[themify_quote]Daddy, please next time can you not bump into a police car?[/themify_quote]
Those were Mademoiselle’s (then 4 years old) famous words as we were leaving Toulouse and its police station behind in the summer of 2011.
A couple of hours before, Mr Big ‘s foot had slipped, missing the brake pedal at a traffic light and our rented car slowly but surely bumped into the vehicle ahead… which belonged to the Police ! The police officer complained of having whiplash and his colleagues took us to their offices.. ! NOT a good start of our holidays.
The theme carried through as our hotel, newly opened, couldn’t quite cope with the guests, the blocked water system, the chef’s hazardous cooking and other incidents. The flat we rented was nicely decorated but with no outdoor space. Oh and we also had a massive traffic jam on our way to the beach one day.
Not wanting to reproduce such a bad experience, we wrote together our “lessons learned”. We have applied them ever since and always had great holidays.
1. Choose either the countryside or the seaside
Remember that there are too many people on the roads going to the beach in the summer in France so chances of being caught in traffic are high. We now pick one or the other.
2. Choose a place you all like
Choosing a place solely based on the hope that there will be friends for Mademoiselle is a gamble. Most of the time, the kids-friendly places had kids but they were boys so she wouldn’t play with them. We decided it was better to go for a place we like and find ways to have activities she’ll enjoy.
3. If going away for two weeks, move accommodations only once
Initially we were doing three days here, three days there. We now have found our rhythm : one week in one place, generally self-catering and one week in a hotel. This applies to our holidays in France. If going to Spain, Greece, etc.. we will choose the same villa for two weeks. This allows us to really get accustomed to the country to enjoy our holidays more.
4. Have an outdoor space if self-catering
At the end of the day, we like being able to hang our towels outside or to just have a nice apéritif on the terrace or the garden.
5. Start every day with an early swim in the pool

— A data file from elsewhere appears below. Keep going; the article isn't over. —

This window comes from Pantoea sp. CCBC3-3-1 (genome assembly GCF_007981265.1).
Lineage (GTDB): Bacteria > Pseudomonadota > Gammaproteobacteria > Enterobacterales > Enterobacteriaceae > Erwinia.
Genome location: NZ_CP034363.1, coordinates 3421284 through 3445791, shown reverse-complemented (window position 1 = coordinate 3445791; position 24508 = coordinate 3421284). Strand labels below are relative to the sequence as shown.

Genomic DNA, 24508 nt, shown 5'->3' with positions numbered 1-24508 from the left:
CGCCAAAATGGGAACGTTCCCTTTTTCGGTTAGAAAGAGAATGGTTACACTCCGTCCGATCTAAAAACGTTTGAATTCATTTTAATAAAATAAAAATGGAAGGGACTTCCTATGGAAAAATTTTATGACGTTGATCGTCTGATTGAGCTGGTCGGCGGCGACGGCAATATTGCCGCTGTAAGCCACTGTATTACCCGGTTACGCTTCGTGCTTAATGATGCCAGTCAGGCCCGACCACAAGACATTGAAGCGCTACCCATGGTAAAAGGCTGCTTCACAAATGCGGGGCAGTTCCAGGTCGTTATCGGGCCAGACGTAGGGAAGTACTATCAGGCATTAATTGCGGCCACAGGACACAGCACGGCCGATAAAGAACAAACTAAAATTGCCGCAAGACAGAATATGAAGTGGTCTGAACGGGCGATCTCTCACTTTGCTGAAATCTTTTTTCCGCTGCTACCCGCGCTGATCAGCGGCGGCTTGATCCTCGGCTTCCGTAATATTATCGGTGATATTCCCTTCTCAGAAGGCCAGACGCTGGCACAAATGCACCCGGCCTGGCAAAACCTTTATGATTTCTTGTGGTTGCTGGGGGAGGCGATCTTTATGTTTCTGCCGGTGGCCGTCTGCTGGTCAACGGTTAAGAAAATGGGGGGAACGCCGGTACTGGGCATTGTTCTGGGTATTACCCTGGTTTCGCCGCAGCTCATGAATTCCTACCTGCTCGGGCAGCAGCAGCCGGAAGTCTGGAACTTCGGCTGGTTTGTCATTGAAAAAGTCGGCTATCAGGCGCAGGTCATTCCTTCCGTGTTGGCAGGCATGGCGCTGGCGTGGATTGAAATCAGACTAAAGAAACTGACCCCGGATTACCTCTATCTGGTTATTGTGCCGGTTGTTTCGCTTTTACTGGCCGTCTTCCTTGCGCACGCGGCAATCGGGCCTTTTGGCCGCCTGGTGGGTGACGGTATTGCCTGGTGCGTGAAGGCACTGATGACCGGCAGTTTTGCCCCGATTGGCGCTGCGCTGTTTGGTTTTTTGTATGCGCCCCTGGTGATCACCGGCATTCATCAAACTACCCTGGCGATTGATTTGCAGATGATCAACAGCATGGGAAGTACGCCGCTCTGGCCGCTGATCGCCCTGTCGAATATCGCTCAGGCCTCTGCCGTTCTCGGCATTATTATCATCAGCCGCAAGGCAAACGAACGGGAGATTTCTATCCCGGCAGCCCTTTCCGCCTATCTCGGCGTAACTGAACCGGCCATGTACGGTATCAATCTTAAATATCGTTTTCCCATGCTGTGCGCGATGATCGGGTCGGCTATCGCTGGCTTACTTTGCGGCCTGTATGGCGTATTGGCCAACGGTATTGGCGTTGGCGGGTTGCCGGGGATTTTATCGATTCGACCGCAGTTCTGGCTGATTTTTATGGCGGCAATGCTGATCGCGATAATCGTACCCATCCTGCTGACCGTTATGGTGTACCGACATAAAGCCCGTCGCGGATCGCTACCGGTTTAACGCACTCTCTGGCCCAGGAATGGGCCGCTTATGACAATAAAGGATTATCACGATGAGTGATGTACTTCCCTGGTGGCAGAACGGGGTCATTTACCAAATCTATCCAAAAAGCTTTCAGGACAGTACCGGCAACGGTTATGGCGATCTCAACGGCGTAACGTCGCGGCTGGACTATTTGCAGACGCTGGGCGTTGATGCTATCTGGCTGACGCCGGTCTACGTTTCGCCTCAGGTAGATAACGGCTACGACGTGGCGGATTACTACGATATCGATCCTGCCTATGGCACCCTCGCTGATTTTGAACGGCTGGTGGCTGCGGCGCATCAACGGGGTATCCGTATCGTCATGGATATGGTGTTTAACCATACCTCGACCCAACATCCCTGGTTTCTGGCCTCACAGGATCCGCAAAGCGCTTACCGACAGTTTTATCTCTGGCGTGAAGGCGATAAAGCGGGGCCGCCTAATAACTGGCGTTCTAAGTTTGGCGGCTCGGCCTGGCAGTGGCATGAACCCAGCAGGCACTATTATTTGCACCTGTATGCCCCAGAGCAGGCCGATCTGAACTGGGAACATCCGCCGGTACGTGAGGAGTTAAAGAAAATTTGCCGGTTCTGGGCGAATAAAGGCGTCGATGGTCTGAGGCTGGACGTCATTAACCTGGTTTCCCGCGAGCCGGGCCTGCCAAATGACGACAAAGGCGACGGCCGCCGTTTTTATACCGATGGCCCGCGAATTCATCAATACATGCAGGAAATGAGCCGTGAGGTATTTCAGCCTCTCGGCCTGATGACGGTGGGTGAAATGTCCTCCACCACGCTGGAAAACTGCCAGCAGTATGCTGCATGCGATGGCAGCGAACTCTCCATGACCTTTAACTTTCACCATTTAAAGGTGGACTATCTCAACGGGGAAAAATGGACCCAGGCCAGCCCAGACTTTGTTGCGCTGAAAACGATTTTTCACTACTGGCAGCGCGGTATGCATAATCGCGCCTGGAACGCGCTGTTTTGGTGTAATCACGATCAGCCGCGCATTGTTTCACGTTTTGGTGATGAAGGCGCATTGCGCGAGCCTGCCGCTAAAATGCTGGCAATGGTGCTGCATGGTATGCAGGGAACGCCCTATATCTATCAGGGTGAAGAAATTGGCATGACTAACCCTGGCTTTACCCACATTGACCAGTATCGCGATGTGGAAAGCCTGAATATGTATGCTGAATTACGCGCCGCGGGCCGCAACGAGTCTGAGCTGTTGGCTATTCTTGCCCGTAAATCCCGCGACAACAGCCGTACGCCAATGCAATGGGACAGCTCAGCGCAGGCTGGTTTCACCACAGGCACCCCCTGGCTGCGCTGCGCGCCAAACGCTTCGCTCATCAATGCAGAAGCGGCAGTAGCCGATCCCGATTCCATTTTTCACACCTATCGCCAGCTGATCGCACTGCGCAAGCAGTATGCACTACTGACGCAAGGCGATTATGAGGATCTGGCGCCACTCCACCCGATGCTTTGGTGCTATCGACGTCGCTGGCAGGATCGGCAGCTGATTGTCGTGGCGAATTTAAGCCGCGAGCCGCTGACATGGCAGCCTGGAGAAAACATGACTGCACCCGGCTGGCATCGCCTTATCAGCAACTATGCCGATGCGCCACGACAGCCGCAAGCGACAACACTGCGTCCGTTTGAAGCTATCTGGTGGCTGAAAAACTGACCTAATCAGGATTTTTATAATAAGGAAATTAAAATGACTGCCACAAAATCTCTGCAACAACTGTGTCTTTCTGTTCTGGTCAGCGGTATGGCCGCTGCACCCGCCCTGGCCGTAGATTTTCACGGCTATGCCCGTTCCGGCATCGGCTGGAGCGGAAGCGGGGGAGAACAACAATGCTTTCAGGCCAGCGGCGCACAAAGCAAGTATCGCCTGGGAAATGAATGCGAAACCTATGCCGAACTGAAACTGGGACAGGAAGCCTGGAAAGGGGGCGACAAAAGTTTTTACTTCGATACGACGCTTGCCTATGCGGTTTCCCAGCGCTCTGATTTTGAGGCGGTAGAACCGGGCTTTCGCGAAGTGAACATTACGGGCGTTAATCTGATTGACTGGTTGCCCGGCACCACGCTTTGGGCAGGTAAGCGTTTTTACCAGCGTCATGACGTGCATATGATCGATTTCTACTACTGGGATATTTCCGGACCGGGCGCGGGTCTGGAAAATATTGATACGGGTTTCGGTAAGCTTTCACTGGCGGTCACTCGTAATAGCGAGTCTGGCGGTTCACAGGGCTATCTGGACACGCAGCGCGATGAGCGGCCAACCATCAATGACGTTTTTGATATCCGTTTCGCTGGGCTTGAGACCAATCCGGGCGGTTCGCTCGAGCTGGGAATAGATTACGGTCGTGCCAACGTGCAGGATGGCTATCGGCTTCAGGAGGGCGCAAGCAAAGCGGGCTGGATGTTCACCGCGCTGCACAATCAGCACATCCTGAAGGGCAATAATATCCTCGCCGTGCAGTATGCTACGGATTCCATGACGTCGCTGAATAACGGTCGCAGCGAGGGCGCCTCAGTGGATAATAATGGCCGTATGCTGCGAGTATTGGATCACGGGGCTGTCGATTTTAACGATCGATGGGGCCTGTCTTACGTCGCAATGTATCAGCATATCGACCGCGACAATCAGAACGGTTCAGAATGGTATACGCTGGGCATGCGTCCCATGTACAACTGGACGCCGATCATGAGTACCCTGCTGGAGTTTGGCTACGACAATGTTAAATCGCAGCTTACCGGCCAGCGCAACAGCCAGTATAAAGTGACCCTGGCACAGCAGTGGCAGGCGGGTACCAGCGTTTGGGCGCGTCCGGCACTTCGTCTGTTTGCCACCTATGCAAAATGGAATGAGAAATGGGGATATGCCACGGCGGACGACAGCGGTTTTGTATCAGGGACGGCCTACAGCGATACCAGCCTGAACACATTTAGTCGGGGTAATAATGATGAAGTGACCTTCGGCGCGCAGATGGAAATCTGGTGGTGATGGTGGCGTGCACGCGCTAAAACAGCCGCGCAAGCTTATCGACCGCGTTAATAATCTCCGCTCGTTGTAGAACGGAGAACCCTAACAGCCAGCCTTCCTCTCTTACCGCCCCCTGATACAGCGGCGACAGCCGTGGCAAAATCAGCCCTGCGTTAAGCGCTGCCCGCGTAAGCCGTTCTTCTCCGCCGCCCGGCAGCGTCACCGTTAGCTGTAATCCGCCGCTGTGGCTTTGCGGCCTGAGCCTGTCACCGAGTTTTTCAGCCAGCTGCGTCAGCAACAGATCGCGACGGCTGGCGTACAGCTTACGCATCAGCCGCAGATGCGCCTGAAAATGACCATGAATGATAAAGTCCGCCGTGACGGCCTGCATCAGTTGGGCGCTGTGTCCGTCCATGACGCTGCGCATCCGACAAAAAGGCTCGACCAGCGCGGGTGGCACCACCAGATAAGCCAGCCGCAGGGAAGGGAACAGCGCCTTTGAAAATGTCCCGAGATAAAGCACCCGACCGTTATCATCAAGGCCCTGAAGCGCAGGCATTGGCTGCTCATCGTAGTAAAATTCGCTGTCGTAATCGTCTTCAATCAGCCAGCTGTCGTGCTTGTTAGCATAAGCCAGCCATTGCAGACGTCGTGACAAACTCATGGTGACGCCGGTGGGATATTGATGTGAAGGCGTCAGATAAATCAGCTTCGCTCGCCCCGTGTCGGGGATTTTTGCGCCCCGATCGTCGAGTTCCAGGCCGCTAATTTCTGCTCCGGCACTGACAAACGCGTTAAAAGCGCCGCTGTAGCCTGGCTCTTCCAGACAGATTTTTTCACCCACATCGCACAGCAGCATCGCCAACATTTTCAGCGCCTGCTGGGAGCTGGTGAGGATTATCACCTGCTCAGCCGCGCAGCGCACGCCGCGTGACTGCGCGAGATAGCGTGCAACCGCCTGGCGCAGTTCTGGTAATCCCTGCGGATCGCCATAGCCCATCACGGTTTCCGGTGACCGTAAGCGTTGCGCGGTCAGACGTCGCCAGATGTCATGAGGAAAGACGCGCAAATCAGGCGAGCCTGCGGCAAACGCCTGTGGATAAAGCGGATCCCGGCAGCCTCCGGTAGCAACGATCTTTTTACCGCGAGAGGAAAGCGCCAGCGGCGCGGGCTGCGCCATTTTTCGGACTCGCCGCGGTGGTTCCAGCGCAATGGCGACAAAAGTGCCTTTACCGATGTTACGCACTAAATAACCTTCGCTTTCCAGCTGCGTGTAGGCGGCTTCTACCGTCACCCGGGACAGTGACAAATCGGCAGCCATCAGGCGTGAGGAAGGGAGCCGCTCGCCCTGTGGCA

The whole family jumps in the pool or go to the beach for a swim just after waking up and before breakfast. It’s not something you can do at home, is it? And it makes you so full of energy for the rest of the day
6. Explore all possibilities of the local village and not venture too far away
If you read all the information about the nearest village, you are sure to find activities, fêtes, restaurants,markets that can keep you busy for most of your days in the region. And after a while, you may even start to feel like a local.
7. Alternate a day at the accommodation and a day exploring
We don’t like our holidays packed with visits but we also don’t want to ignore the country we choose to visit. We generally plan our week at the beginning of the holidays. That being said, we are also very likely to wake up in the morning and completely change our plans if we feel like doing nothing !
8. Explore no more than 30 km from the accommodation point
Especially when Mademoiselle was younger, going on long drives to go see an architectural site was not worth it. 30km is half an hour of drive plus a few minutes at the end to find the place (as generally you get lost).
9. When considering places to visit, one out of three should be child-related (zoo, activity camp, fun fair…)
As a child, I visited a LOT of old churches with my parents and would say “not another one again”. Funnily enough, I now love visiting old churches but am conscious that it could get boring for Mademoiselle. Something fun especially for her will make for a happy child for a couple of days…
10. Don’t be ambitious. Doing nothing is a good thing.
Need I say more ?
11. And finally…. take the car insurance (see above !)
And you what are your lessons learned or tips for a good family holiday ?